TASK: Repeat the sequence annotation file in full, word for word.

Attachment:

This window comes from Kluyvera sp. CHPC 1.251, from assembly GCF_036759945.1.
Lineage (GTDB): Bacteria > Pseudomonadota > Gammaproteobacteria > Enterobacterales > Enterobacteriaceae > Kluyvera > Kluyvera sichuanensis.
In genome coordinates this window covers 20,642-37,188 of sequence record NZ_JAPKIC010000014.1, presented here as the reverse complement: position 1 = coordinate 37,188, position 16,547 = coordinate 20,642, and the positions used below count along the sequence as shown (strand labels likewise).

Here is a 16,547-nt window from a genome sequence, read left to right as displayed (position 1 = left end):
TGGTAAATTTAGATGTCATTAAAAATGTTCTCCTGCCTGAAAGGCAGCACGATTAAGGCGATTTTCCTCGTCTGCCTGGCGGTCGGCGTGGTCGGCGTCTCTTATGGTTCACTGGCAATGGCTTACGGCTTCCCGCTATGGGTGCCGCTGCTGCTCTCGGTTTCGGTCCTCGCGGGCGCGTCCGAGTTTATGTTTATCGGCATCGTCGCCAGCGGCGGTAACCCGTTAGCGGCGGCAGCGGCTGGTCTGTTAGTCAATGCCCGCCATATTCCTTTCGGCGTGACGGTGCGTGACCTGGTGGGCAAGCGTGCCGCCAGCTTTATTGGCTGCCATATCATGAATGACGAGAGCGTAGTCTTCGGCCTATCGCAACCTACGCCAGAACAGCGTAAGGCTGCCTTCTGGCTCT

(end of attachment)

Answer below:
This window comes from Kluyvera sp. CHPC 1.251, from assembly GCF_036759945.1.
Lineage (GTDB): Bacteria > Pseudomonadota > Gammaproteobacteria > Enterobacterales > Enterobacteriaceae > Kluyvera > Kluyvera sichuanensis.
In genome coordinates this window covers 20,642-37,188 of sequence record NZ_JAPKIC010000014.1, presented here as the reverse complement: position 1 = coordinate 37,188, position 16,547 = coordinate 20,642, and the positions used below count along the sequence as shown (strand labels likewise).

Here is a 16,547-nt window from a genome sequence, read left to right as displayed (position 1 = left end):
TGGTAAATTTAGATGTCATTAAAAATGTTCTCCTGCCTGAAAGGCAGCACGATTAAGGCGATTTTCCTCGTCTGCCTGGCGGTCGGCGTGGTCGGCGTCTCTTATGGTTCACTGGCAATGGCTTACGGCTTCCCGCTATGGGTGCCGCTGCTGCTCTCGGTTTCGGTCCTCGCGGGCGCGTCCGAGTTTATGTTTATCGGCATCGTCGCCAGCGGCGGTAACCCGTTAGCGGCGGCAGCGGCTGGTCTGTTAGTCAATGCCCGCCATATTCCTTTCGGCGTGACGGTGCGTGACCTGGTGGGCAAGCGTGCCGCCAGCTTTATTGGCTGCCATATCATGAATGACGAGAGCGTAGTCTTCGGCCTATCGCAACCTACGCCAGAACAGCGTAAGGCTGCCTTCTGGCTCT